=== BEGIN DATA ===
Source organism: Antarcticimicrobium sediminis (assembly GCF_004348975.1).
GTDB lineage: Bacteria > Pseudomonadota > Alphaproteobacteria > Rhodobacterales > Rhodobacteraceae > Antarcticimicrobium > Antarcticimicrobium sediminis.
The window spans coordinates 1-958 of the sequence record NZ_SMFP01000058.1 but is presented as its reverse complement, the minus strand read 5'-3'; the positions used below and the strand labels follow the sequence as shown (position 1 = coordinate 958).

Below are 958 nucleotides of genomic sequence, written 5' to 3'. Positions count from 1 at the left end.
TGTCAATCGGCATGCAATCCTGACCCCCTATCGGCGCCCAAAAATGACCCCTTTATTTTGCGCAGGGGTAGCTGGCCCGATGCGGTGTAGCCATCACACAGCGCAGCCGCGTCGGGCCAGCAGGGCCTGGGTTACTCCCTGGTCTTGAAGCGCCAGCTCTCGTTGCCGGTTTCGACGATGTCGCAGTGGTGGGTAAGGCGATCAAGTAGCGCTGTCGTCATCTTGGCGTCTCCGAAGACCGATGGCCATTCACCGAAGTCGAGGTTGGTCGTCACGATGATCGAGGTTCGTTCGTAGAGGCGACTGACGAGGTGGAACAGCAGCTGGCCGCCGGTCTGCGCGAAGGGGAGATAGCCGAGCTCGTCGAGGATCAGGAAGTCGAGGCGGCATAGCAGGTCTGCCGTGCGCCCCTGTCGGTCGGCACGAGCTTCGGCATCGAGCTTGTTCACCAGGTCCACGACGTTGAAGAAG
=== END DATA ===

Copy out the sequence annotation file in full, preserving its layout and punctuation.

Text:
Source organism: Antarcticimicrobium sediminis (assembly GCF_004348975.1).
GTDB lineage: Bacteria > Pseudomonadota > Alphaproteobacteria > Rhodobacterales > Rhodobacteraceae > Antarcticimicrobium > Antarcticimicrobium sediminis.
The window spans coordinates 1-958 of the sequence record NZ_SMFP01000058.1 but is presented as its reverse complement, the minus strand read 5'-3'; the positions used below and the strand labels follow the sequence as shown (position 1 = coordinate 958).

Below are 958 nucleotides of genomic sequence, written 5' to 3'. Positions count from 1 at the left end.
TGTCAATCGGCATGCAATCCTGACCCCCTATCGGCGCCCAAAAATGACCCCTTTATTTTGCGCAGGGGTAGCTGGCCCGATGCGGTGTAGCCATCACACAGCGCAGCCGCGTCGGGCCAGCAGGGCCTGGGTTACTCCCTGGTCTTGAAGCGCCAGCTCTCGTTGCCGGTTTCGACGATGTCGCAGTGGTGGGTAAGGCGATCAAGTAGCGCTGTCGTCATCTTGGCGTCTCCGAAGACCGATGGCCATTCACCGAAGTCGAGGTTGGTCGTCACGATGATCGAGGTTCGTTCGTAGAGGCGACTGACGAGGTGGAACAGCAGCTGGCCGCCGGTCTGCGCGAAGGGGAGATAGCCGAGCTCGTCGAGGATCAGGAAGTCGAGGCGGCATAGCAGGTCTGCCGTGCGCCCCTGTCGGTCGGCACGAGCTTCGGCATCGAGCTTGTTCACCAGGTCCACGACGTTGAAGAAG